Unvaccinated students can participate in school activities as part of phase 3


School children, unvaccinated or not, can now participate in all school activities, Chris Hipkins announced.

The minister for Covid-19 response said a week ago that Covid was in 1 in 10 schools, it is now in one in five.

Gathering limits will no longer apply to school activities such as sports when there are unvaccinated students.

40 million face masks are distributed. Teachers must wear medical masks, but children can use cloth masks. There will be relief supplies for children in schools, including smaller medical supplies, he said.

Portable air filters and CO2 monitors are also sent to check ventilation.

More than 700,000 rapid antigen tests can be distributed by the Department of Education if schools need them to maintain enrollment, Hipkins said.

It would only be in extreme circumstances that teachers would go to school under the critical worker program, using RATs instead of isolation. As if the school could not continue to function without them.

Hipkins said retailers may also be selling RATs very soon.

“Rapid antigen testing is not a guarantee, so we would only put someone in the school environment with this level of risk if we really had to.”

He said studies abroad have shown RATs can miss one in five cases.

It was too risky for schools, so schools would first have to try to find relief staff or take other steps to replace staff who had domestic cases of Covid-19.

When it comes to sports, Hipkins said he never wanted kids to be banned from playing sports if they weren’t vaccinated.

However, some schools interpreted practices such as kapa haka and other school activities as requiring a vaccination pass.

He said not all school activities would require a student vax pass. “We’re just clarifying those rules to be crystal clear.”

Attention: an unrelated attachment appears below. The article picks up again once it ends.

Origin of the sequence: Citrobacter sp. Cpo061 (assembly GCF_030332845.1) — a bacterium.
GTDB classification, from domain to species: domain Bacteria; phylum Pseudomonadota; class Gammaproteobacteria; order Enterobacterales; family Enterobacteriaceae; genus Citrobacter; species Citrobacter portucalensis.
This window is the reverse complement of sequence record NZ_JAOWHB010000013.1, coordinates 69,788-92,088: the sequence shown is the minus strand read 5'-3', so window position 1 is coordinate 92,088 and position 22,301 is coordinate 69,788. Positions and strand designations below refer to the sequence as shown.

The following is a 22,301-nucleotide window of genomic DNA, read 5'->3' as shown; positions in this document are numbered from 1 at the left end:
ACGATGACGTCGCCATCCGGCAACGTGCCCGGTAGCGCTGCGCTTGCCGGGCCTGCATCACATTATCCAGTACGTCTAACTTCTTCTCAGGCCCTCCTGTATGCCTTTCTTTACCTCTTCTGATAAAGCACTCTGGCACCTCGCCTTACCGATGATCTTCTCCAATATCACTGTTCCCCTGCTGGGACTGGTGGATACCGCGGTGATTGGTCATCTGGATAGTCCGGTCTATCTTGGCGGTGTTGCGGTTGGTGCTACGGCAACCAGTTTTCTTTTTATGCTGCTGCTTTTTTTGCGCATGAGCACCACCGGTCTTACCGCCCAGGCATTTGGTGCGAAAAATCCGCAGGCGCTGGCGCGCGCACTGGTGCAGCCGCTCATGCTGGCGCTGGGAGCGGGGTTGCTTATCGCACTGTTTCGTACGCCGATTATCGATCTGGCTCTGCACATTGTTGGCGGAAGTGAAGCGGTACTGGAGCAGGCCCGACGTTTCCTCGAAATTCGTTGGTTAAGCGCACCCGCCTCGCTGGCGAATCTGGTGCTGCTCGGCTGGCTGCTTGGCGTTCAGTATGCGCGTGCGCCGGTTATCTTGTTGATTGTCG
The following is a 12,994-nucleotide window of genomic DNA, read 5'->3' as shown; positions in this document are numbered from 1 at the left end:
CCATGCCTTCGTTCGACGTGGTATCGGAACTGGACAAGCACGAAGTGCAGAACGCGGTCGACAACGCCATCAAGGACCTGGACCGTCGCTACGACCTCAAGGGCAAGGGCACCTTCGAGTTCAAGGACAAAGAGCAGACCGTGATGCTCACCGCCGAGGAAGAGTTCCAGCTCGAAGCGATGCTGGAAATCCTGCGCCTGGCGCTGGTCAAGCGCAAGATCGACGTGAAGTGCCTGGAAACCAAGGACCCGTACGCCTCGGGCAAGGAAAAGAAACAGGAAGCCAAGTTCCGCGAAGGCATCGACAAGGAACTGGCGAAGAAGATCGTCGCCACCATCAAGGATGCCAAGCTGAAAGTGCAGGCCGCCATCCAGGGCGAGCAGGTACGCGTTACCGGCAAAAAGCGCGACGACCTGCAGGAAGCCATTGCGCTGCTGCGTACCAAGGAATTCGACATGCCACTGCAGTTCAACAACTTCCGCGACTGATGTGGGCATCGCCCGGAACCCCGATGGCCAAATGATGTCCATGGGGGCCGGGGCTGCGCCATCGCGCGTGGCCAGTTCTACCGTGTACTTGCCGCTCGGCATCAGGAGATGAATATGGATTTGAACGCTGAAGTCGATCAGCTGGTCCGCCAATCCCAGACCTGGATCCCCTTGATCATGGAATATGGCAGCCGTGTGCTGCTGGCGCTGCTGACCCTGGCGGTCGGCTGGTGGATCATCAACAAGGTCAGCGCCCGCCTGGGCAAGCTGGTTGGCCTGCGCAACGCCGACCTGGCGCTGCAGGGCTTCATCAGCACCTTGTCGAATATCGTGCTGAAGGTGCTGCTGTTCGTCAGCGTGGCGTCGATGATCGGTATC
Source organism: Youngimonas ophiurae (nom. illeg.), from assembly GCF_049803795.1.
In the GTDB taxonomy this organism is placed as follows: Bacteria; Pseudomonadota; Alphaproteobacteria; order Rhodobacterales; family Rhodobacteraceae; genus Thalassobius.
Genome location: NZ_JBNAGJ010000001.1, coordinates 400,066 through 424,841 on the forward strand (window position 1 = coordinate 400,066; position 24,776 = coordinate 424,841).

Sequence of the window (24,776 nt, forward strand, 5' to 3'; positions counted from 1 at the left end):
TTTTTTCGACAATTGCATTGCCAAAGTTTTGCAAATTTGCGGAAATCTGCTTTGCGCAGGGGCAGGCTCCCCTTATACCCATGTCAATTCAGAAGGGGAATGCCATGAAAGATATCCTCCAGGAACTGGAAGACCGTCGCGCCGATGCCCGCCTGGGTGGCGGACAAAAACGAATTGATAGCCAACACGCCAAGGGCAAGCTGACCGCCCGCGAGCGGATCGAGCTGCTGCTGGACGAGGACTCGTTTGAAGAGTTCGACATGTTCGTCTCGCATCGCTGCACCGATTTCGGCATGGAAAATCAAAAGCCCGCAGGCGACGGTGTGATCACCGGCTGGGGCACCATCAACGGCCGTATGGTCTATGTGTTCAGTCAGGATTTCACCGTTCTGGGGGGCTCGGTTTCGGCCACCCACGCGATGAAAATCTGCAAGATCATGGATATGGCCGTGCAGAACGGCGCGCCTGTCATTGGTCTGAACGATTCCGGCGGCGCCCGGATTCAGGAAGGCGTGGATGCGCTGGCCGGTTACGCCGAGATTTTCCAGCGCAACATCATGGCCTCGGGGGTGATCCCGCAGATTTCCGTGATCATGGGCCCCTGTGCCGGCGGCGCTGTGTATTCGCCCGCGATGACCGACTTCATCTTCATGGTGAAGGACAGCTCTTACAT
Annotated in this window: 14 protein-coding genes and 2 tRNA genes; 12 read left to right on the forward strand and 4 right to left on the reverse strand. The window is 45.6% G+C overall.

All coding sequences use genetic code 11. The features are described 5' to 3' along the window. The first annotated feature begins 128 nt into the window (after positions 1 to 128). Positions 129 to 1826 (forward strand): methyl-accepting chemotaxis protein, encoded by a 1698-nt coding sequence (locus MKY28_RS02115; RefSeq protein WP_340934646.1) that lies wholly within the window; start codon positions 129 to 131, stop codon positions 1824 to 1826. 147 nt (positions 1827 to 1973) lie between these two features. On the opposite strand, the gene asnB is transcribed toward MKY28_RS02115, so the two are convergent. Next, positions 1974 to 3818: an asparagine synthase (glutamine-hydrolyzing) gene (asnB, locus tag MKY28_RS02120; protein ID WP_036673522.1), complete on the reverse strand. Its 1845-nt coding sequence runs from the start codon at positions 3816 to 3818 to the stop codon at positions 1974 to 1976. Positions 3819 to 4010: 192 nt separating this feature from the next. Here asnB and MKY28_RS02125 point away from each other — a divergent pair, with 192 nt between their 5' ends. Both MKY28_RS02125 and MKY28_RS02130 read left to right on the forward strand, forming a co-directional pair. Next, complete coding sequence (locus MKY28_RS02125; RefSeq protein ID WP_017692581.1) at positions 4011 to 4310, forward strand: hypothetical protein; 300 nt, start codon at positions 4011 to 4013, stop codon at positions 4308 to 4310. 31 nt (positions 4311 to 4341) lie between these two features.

Regarding club sport for children, Hipkins said club sport is treated differently.

It was up to the clubs to provide an unvaccinated option for unvaccinated children.

“There is some hesitation to involve unvaccinated people in these activities, they are concerned that other people will not participate if there are unvaccinated people involved.”

However, he said, when it comes to school-organized activities, children should be able to participate fully in school activities whether they have been vaccinated or not.

He said the Prime Minister had signaled that restrictions would be eased after Omicron’s peak, so the problem with club sport could be resolved at this stage.

He said they wanted as many children and teachers on site as possible, but there would be situations where that was not possible.

Parents would be subject to the same rules, meaning unvaccinated parents could participate in activities organized by the school, but if he was not at school, the vaccination pass requirements would apply. would apply to them.

He said there may be more reminder advice for children in the future.

When tech experts advised giving kids reminders, they were ready to do it.

He said recall rates were high in the most vulnerable population – the elderly, but evidence regarding the impact recalls would have on infection and severity of Omicron in children was still emerging. ’emerge.